When she was nominated to the Supreme Court, she was considered a moderate — having been suggested to Janet Reno by Republican Senator Orrin Hatch. Eventually, however, she found herself firmly in the liberal wing of the court. As the New York Times obituary states, “Justice Ginsburg’s pointed and powerful dissenting opinions … attracted growing attention as the court turned further to the right.” Journalist and lawyer Adam Liptak notes, however, “On the court her notable victories were few. As she put it in a 2013 interview in her chambers, she was fully engaged in her work as the leader of the liberal opposition on what she called ‘one of the most activist courts in history.'”[6]

Justice Ginsburg’s New York Times’ obituary observes, “Her late-life rock stardom could not remotely have been predicted in June 1993, when President Bill Clinton nominated the soft-spoken, 60-year-old judge.” Nevertheless, her “late-life rock stardom” was justly deserved. Regardless of where you fall on the political spectrum, you must recognize and appreciate her keen intellect and sincere desire to advance human rights. The old adage “good things come in small packages” certainly applies in the case of Justice Ginsberg. When Enterra Solutions® board member Benn Konsynski learned of Justice Ginsburg’s passing, he sent me the following poem by Maya Angelou entitled “When Great Trees Fall.” It’s a fitting tribute to Justice Ginsburg.

When great trees fall,
rocks on distant hills shudder,
lions hunker down
in tall grasses,
and even elephants
lumber after safety.

When great trees fall
in forests,
small things recoil into silence,
their senses
eroded beyond fear.

When great souls die,
the air around us becomes
light, rare, sterile.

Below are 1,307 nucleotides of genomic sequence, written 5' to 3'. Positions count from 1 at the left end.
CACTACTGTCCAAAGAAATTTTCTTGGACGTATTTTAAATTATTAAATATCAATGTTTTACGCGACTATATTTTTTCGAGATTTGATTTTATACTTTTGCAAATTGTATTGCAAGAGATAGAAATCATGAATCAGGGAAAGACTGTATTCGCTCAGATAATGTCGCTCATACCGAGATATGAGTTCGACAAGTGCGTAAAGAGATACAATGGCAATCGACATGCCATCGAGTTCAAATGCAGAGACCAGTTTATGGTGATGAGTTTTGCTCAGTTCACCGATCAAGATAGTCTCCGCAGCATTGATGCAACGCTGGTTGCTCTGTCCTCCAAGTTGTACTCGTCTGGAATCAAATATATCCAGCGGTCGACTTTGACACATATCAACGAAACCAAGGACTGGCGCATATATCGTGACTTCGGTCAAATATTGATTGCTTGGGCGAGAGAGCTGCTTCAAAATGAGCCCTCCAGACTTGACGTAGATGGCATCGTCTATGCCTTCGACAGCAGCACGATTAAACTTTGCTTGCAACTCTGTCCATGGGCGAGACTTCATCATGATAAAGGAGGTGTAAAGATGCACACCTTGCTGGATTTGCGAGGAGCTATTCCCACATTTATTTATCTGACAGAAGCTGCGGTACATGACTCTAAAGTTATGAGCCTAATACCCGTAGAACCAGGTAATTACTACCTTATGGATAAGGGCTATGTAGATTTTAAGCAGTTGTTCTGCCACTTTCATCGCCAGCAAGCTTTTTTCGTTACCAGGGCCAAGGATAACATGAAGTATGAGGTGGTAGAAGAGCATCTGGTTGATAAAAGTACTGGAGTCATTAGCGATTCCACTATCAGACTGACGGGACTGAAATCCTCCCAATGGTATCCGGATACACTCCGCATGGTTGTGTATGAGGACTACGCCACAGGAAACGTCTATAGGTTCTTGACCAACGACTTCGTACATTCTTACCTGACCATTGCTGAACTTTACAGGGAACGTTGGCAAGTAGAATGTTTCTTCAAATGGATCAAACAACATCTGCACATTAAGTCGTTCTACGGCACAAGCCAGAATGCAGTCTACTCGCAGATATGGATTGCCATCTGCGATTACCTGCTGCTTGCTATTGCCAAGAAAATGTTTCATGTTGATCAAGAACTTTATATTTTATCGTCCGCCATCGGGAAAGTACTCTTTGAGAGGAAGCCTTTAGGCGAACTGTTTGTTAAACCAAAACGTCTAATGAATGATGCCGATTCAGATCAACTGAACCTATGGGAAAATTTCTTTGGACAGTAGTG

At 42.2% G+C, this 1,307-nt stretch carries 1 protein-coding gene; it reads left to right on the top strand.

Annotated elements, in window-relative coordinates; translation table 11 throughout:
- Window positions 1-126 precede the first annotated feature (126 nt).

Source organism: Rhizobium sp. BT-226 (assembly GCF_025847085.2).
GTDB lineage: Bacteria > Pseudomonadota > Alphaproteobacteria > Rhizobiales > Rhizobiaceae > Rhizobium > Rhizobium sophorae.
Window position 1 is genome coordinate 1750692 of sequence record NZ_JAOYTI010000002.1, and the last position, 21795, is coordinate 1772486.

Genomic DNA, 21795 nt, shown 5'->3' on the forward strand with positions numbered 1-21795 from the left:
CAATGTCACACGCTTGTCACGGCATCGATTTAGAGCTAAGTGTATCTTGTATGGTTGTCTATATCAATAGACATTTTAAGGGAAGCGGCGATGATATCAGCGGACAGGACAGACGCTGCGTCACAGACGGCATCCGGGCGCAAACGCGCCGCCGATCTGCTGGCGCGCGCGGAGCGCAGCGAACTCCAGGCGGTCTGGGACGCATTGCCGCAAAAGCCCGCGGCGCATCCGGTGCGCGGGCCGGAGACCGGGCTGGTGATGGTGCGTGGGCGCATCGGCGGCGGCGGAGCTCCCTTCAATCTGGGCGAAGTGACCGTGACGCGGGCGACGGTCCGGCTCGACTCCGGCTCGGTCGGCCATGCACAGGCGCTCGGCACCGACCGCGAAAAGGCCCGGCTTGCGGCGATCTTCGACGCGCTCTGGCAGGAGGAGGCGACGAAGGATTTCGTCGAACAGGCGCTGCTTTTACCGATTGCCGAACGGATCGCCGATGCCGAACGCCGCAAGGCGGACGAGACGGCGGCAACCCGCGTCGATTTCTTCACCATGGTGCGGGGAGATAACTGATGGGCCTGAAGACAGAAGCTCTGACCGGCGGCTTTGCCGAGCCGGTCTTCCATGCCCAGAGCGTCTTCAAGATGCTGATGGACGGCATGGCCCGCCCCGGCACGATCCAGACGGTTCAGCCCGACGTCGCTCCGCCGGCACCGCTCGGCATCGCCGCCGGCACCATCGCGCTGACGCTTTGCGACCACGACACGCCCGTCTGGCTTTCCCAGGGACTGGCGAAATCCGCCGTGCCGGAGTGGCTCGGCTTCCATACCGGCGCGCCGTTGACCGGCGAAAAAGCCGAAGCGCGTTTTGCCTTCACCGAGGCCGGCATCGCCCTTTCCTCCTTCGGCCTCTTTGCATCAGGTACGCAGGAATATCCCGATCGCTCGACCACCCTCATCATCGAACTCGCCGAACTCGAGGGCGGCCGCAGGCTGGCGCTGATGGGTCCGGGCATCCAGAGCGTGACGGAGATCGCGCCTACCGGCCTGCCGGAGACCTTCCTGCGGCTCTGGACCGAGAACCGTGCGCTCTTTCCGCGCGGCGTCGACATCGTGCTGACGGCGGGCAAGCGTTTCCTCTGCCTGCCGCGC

We breathe, briefly.
Our eyes, briefly,
see with
a hurtful clarity.
Our memory, suddenly sharpened,
examines,
gnaws on kind words
unsaid,
promised walks
never taken.

Great souls die and
our reality, bound to
them, takes leave of us.
Our souls,
dependent upon their
nurture,
now shrink, wizened.
Our minds, formed
and informed by their
radiance, fall away.
We are not so much maddened
as reduced to the unutterable ignorance
of dark, cold
caves.

And when great souls die,
after a period peace blooms,
slowly and always
irregularly. Spaces fill
with a kind of
soothing electric vibration.
Our senses, restored, never
to be the same, whisper to us.
They existed. They existed.
We can be. Be and be
better. For they existed.

In announcing her death, the Supreme Court spoke through its Chief Justice, John Roberts, who stated, “Our nation has lost a jurist of historic stature. We, at the Supreme Court, have lost a cherished colleague. Today we mourn, but with confidence that future generations will remember Ruth Bader Ginsburg as we knew her — a tireless and resolute champion of justice.”[7] Justice Ginsburg was truly a great soul and she literally gave her life for her country. She will be missed.

Footnotes
[1] Staff, “Ruth Bader Ginsburg,” Oyez.
[2] Robert Barnes and Michael A. Fletcher, “Ruth Bader Ginsburg, Supreme Court justice and legal pioneer for gender equality, dies at 87,” The Washington Post, 18 September 2020.
[3] Oyez, op. cit.
[4] Edith Roberts, “Ruth Bader Ginsburg: A ‘precise female’,” The Washington Post, 18 September 2020.
[5] Linda Greenhouse, “Ruth Bader Ginsburg, Supreme Court’s Feminist Icon, Is Dead at 87,” The New York Times, 18 September 2020.
[6] Adam Liptak, “Justice Ginsburg’s Judicial Legacy of Striking Dissents,” The New York Times, 18 September 2020.
[7] Staff, “Remembering Ruth Bader Ginsburg, a pioneer for women’s rights and larger-than-life figure,” NBC News, 19 September 2020.